This guide brings together the OERs selected by UCL Institute of Education librarians which are relevant for teaching professionals, learners and researchers.
The guide is organized by learning phase. A separate tab has been included for Special Education to facilitate identifying the OER resources for this sector.
Many OER providers listed in this guide provide access to multiple phases, i.e. they are useful for phases beyond the phase detailed, so do 'drill down' and explore what else they have on offer!
Use our 'Intellectual Property Rights, including Copyright' LibGuide for more information about IPR and copyright. This guide also includes information on patents and trademarks.
Source: Victoria Fernandez (2012)
Open Educational Resources (OER) are freely available online materials that anyone can use for learning and/or teaching. Examples are courses- including MOOCs (Massive Online Open Course), lectures, teaching materials, assignments and various other resources. OERs are available in many different formats compatible with online usage most obviously text, images, audio and video.
Anyone with internet access can access and use OERs; access is not dependent on location or membership of a particular institution. OERs are particularly useful for researchers, teachers and learners. Educational institutions and providers enhance their websites by creating and maintaining access to OERs and service providers such as iTunes U, SlideShare, YouTube and Jorum also have many OERs to offer.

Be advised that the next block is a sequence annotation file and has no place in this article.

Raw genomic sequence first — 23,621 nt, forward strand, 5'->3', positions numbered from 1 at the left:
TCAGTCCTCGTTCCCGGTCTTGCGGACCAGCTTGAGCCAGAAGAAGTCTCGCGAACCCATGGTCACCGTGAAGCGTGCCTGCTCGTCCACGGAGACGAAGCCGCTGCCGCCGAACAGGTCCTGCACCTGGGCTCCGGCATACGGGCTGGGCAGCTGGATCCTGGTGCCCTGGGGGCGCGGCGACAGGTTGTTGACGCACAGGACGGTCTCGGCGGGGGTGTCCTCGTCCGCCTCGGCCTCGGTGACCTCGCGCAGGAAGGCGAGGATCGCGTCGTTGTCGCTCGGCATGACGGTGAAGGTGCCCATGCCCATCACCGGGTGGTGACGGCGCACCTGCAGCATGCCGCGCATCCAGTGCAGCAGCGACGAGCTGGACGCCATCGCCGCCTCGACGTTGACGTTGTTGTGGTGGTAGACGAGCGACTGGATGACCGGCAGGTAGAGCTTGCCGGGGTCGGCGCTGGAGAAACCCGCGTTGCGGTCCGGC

OERs use Creative Commons (CC) licenses to ensure that materials can be used in a wide variety of ways e.g. edited, remixed, enhanced and copied.
For further information on the background of OER in the UK see this link.
Open Access (OA) refers to freely available content permanently online such as scholarly articles and journals. These resources can be reused and there is some scope for alteration. OER, on the otherhand, encourages remixing and redistibution of the resource and covers a much wider range of materials.
OER Mythbusting aims to bust myths about Open Educational Resources! There are two parts – a mythbusting guide and a quick introduction to OER. Both will help you find fast, simple and useful answers to myths, statements and unsupported claims about how Open Educational Resources (OER) do not work or do not suite educational systems and environments. They do.
Criticism of Open Educational Resources is diverse, motivated by varied anxieties and uncertainties, but also particular interests. Some of this criticism is justified and points to areas which need further work on the part of the OER community, or refer to specific OER projects. Visit OER Mythbusting to find out more.